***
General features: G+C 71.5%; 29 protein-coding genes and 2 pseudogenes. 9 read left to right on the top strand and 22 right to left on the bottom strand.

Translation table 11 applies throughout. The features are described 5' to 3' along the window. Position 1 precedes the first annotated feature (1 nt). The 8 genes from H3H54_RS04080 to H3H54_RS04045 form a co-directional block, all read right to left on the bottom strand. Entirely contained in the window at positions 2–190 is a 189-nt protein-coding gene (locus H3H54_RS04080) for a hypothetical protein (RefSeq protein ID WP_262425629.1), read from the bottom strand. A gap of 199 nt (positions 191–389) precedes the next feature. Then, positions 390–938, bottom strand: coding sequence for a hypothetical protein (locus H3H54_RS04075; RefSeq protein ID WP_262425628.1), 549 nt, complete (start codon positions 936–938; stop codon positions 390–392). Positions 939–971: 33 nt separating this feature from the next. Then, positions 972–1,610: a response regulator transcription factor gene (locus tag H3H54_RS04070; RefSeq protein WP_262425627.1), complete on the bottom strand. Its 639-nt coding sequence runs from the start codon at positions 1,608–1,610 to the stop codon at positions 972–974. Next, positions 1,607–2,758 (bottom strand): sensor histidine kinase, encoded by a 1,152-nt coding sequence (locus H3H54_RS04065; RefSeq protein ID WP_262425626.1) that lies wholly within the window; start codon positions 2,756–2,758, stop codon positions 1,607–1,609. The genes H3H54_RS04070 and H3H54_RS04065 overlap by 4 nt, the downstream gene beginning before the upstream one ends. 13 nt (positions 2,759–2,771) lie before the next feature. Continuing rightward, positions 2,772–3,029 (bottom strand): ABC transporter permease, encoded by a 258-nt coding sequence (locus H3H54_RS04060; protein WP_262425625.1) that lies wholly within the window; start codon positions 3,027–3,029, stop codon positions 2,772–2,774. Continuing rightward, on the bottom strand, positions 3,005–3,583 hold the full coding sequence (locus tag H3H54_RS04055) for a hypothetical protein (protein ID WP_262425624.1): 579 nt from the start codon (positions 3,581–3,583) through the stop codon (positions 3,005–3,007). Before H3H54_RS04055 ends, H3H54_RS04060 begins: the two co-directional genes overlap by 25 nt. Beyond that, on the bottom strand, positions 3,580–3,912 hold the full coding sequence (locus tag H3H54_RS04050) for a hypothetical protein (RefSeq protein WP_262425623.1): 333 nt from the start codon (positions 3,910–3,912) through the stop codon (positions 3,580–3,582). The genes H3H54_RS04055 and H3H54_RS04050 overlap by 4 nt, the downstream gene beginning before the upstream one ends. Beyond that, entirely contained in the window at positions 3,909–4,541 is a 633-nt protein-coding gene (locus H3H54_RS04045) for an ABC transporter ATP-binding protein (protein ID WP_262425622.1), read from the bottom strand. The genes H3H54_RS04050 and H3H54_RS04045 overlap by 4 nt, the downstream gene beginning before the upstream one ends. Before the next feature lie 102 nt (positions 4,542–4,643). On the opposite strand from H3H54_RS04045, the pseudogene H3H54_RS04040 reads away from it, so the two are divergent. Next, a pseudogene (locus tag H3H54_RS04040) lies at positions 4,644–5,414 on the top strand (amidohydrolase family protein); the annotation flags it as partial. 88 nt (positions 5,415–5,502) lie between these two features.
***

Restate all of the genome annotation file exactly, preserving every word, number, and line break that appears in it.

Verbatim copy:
General features: G+C 71.5%; 29 protein-coding genes and 2 pseudogenes. 9 read left to right on the top strand and 22 right to left on the bottom strand.

Translation table 11 applies throughout. The features are described 5' to 3' along the window. Position 1 precedes the first annotated feature (1 nt). The 8 genes from H3H54_RS04080 to H3H54_RS04045 form a co-directional block, all read right to left on the bottom strand. Entirely contained in the window at positions 2–190 is a 189-nt protein-coding gene (locus H3H54_RS04080) for a hypothetical protein (RefSeq protein ID WP_262425629.1), read from the bottom strand. A gap of 199 nt (positions 191–389) precedes the next feature. Then, positions 390–938, bottom strand: coding sequence for a hypothetical protein (locus H3H54_RS04075; RefSeq protein ID WP_262425628.1), 549 nt, complete (start codon positions 936–938; stop codon positions 390–392). Positions 939–971: 33 nt separating this feature from the next. Then, positions 972–1,610: a response regulator transcription factor gene (locus tag H3H54_RS04070; RefSeq protein WP_262425627.1), complete on the bottom strand. Its 639-nt coding sequence runs from the start codon at positions 1,608–1,610 to the stop codon at positions 972–974. Next, positions 1,607–2,758 (bottom strand): sensor histidine kinase, encoded by a 1,152-nt coding sequence (locus H3H54_RS04065; RefSeq protein ID WP_262425626.1) that lies wholly within the window; start codon positions 2,756–2,758, stop codon positions 1,607–1,609. The genes H3H54_RS04070 and H3H54_RS04065 overlap by 4 nt, the downstream gene beginning before the upstream one ends. 13 nt (positions 2,759–2,771) lie before the next feature. Continuing rightward, positions 2,772–3,029 (bottom strand): ABC transporter permease, encoded by a 258-nt coding sequence (locus H3H54_RS04060; protein WP_262425625.1) that lies wholly within the window; start codon positions 3,027–3,029, stop codon positions 2,772–2,774. Continuing rightward, on the bottom strand, positions 3,005–3,583 hold the full coding sequence (locus tag H3H54_RS04055) for a hypothetical protein (protein ID WP_262425624.1): 579 nt from the start codon (positions 3,581–3,583) through the stop codon (positions 3,005–3,007). Before H3H54_RS04055 ends, H3H54_RS04060 begins: the two co-directional genes overlap by 25 nt. Beyond that, on the bottom strand, positions 3,580–3,912 hold the full coding sequence (locus tag H3H54_RS04050) for a hypothetical protein (RefSeq protein WP_262425623.1): 333 nt from the start codon (positions 3,910–3,912) through the stop codon (positions 3,580–3,582). The genes H3H54_RS04055 and H3H54_RS04050 overlap by 4 nt, the downstream gene beginning before the upstream one ends. Beyond that, entirely contained in the window at positions 3,909–4,541 is a 633-nt protein-coding gene (locus H3H54_RS04045) for an ABC transporter ATP-binding protein (protein ID WP_262425622.1), read from the bottom strand. The genes H3H54_RS04050 and H3H54_RS04045 overlap by 4 nt, the downstream gene beginning before the upstream one ends. Before the next feature lie 102 nt (positions 4,542–4,643). On the opposite strand from H3H54_RS04045, the pseudogene H3H54_RS04040 reads away from it, so the two are divergent. Next, a pseudogene (locus tag H3H54_RS04040) lies at positions 4,644–5,414 on the top strand (amidohydrolase family protein); the annotation flags it as partial. 88 nt (positions 5,415–5,502) lie between these two features.